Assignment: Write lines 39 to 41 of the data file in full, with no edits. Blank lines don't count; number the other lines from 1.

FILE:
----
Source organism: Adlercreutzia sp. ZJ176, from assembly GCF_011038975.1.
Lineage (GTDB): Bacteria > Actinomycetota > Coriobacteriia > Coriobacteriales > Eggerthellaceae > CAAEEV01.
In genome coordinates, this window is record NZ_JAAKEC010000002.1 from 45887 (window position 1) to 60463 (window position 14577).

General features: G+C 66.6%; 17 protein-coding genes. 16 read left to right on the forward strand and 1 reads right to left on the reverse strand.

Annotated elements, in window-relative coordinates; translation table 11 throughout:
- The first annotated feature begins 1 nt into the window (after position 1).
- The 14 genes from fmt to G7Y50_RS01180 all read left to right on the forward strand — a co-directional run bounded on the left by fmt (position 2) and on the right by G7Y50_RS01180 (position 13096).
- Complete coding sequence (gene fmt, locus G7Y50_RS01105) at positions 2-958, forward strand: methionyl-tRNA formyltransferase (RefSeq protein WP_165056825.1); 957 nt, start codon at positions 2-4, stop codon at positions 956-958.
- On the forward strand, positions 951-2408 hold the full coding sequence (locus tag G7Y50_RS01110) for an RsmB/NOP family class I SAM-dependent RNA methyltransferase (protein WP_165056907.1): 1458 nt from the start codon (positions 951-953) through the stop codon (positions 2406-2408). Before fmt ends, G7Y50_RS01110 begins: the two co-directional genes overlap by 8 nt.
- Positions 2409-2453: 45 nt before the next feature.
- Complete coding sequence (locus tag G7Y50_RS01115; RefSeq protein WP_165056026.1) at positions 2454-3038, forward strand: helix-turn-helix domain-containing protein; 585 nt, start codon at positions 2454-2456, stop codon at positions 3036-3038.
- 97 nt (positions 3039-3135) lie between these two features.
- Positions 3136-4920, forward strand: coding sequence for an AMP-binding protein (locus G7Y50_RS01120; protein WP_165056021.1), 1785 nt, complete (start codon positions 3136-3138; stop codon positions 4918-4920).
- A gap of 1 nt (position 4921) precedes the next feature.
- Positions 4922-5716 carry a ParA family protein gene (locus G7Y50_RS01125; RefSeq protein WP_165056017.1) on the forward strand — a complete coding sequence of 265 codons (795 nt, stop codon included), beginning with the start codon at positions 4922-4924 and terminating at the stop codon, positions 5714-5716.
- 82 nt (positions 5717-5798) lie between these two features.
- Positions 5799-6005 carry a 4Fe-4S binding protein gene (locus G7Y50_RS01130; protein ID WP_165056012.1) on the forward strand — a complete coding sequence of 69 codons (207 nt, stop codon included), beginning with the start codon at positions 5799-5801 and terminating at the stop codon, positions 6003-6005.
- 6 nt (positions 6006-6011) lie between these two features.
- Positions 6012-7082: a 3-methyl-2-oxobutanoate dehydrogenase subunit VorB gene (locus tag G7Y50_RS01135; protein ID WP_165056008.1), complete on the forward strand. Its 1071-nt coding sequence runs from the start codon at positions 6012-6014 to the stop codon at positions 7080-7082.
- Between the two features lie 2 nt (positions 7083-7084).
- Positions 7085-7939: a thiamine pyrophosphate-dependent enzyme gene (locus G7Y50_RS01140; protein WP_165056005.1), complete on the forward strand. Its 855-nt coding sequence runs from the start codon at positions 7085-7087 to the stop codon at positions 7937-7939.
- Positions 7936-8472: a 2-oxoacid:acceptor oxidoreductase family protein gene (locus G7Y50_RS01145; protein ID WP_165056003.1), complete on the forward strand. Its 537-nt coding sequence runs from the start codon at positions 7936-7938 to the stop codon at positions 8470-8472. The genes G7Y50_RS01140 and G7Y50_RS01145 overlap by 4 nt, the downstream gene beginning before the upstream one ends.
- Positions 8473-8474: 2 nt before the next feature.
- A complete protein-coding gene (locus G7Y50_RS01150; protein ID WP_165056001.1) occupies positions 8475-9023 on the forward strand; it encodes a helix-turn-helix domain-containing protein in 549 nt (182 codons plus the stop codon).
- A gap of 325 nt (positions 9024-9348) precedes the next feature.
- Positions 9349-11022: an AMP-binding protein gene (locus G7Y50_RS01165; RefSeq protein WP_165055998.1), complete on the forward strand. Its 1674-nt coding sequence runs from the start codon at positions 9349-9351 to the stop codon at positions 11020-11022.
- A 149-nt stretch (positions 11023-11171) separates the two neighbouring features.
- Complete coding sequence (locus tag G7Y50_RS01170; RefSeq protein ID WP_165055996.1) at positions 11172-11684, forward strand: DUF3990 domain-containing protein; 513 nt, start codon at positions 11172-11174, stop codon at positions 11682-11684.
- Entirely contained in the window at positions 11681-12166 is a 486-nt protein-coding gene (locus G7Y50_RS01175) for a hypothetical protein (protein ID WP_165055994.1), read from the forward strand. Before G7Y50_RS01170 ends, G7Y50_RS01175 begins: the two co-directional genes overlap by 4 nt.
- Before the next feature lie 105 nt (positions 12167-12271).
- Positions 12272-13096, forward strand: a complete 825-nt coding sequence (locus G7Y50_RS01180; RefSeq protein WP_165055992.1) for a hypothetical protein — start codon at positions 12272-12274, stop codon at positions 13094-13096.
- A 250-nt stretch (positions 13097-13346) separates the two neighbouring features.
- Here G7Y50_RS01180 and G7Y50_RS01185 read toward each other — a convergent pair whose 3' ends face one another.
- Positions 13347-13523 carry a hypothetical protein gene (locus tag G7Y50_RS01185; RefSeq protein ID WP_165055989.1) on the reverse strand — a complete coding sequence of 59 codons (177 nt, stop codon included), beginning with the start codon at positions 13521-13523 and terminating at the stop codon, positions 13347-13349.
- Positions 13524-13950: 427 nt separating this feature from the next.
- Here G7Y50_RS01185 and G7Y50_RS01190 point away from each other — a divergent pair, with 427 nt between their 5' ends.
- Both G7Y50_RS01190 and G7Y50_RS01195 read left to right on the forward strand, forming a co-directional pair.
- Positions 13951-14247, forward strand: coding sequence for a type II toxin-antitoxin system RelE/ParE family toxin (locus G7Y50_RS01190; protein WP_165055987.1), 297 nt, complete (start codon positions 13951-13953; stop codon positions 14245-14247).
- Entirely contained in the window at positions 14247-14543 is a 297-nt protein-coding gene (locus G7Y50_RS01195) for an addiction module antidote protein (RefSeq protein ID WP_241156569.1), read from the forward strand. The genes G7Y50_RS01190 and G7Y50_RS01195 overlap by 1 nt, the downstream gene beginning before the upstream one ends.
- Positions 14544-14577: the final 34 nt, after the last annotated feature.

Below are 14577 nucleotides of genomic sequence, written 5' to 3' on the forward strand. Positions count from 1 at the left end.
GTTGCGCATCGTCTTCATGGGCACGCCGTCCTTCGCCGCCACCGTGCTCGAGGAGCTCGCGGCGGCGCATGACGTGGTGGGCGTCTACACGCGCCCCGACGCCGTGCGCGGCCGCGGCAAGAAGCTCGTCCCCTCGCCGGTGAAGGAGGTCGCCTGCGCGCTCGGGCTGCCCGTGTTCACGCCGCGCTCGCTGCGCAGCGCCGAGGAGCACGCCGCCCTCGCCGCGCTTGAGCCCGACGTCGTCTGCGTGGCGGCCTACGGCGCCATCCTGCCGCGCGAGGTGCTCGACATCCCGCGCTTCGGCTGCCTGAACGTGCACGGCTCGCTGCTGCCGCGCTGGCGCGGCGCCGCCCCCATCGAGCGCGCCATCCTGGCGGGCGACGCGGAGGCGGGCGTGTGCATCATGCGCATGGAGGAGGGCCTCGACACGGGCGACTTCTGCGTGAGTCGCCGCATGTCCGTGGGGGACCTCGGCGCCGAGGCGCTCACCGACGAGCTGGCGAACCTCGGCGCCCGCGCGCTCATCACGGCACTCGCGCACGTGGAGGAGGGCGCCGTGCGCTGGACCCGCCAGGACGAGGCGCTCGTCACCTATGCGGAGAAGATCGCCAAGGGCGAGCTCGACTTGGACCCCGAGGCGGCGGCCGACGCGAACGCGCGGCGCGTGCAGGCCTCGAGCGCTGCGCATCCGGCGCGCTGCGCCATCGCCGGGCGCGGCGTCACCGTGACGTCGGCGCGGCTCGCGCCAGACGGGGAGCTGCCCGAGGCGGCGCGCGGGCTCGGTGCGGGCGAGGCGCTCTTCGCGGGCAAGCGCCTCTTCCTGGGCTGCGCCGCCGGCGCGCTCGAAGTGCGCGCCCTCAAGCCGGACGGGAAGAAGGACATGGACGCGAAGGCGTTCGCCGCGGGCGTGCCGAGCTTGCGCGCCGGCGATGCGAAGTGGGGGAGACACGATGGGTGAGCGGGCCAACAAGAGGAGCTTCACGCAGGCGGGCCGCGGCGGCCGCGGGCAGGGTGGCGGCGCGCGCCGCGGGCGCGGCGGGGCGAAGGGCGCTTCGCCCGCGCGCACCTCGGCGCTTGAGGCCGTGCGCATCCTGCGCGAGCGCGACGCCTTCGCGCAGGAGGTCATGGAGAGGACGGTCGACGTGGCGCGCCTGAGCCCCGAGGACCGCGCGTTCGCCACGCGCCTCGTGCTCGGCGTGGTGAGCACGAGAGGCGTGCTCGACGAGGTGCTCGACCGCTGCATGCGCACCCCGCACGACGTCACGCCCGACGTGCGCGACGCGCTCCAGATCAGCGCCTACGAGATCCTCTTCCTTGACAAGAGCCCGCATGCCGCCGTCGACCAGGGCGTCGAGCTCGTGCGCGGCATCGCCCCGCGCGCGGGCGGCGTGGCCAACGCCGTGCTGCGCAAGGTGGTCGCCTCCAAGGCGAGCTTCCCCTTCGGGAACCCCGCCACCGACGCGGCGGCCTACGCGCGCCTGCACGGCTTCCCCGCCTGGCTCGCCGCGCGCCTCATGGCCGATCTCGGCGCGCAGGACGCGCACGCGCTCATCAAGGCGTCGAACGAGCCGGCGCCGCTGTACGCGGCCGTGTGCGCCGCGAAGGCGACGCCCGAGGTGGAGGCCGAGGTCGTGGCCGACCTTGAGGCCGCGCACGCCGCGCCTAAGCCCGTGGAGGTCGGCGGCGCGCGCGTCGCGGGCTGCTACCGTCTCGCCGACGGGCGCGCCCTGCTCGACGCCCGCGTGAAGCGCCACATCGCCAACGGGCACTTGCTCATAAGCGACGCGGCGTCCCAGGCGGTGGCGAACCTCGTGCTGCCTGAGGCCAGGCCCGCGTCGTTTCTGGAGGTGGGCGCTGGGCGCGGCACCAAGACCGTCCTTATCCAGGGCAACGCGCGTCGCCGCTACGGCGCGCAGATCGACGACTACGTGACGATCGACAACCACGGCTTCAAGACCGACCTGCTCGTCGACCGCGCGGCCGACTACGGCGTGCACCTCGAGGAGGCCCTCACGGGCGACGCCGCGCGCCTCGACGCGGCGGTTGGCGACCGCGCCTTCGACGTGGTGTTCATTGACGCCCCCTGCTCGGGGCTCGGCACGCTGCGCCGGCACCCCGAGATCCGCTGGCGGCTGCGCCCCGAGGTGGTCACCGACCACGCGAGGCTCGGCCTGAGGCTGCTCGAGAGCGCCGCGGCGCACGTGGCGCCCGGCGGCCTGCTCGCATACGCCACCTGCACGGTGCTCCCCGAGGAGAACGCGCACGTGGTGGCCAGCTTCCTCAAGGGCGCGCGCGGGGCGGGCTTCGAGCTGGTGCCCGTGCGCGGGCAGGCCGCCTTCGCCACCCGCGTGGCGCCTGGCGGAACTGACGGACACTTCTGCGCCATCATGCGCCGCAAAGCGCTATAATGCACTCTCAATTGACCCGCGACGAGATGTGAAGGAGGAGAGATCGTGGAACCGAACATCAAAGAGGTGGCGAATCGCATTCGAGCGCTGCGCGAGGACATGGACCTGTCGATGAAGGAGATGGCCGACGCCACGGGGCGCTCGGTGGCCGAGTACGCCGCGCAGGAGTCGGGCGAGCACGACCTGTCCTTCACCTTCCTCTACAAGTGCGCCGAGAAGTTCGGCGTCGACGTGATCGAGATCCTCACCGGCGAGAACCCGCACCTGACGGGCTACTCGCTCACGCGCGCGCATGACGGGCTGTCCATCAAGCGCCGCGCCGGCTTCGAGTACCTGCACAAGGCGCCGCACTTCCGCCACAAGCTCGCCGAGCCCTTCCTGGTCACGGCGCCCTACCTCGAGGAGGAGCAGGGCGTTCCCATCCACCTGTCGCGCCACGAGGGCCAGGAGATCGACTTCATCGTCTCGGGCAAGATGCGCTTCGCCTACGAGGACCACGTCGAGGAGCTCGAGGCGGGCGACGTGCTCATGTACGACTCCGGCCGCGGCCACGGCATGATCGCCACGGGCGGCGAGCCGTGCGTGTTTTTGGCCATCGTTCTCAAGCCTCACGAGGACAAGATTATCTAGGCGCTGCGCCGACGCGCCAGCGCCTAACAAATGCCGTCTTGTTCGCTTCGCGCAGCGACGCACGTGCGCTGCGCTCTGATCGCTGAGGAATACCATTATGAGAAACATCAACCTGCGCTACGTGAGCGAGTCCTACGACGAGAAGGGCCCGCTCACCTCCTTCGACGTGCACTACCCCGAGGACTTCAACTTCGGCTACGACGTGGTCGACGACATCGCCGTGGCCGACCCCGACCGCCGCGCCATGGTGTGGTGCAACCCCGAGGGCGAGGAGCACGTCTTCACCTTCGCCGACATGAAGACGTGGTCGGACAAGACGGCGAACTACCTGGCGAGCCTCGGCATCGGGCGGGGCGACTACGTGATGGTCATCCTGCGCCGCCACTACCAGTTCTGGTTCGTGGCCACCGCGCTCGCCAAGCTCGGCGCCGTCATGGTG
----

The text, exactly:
- Entirely contained in the window at positions 14247-14543 is a 297-nt protein-coding gene (locus G7Y50_RS01195) for an addiction module antidote protein (RefSeq protein ID WP_241156569.1), read from the forward strand. The genes G7Y50_RS01190 and G7Y50_RS01195 overlap by 1 nt, the downstream gene beginning before the upstream one ends.
- Positions 14544-14577: the final 34 nt, after the last annotated feature.

Below are 14577 nucleotides of genomic sequence, written 5' to 3' on the forward strand. Positions count from 1 at the left end.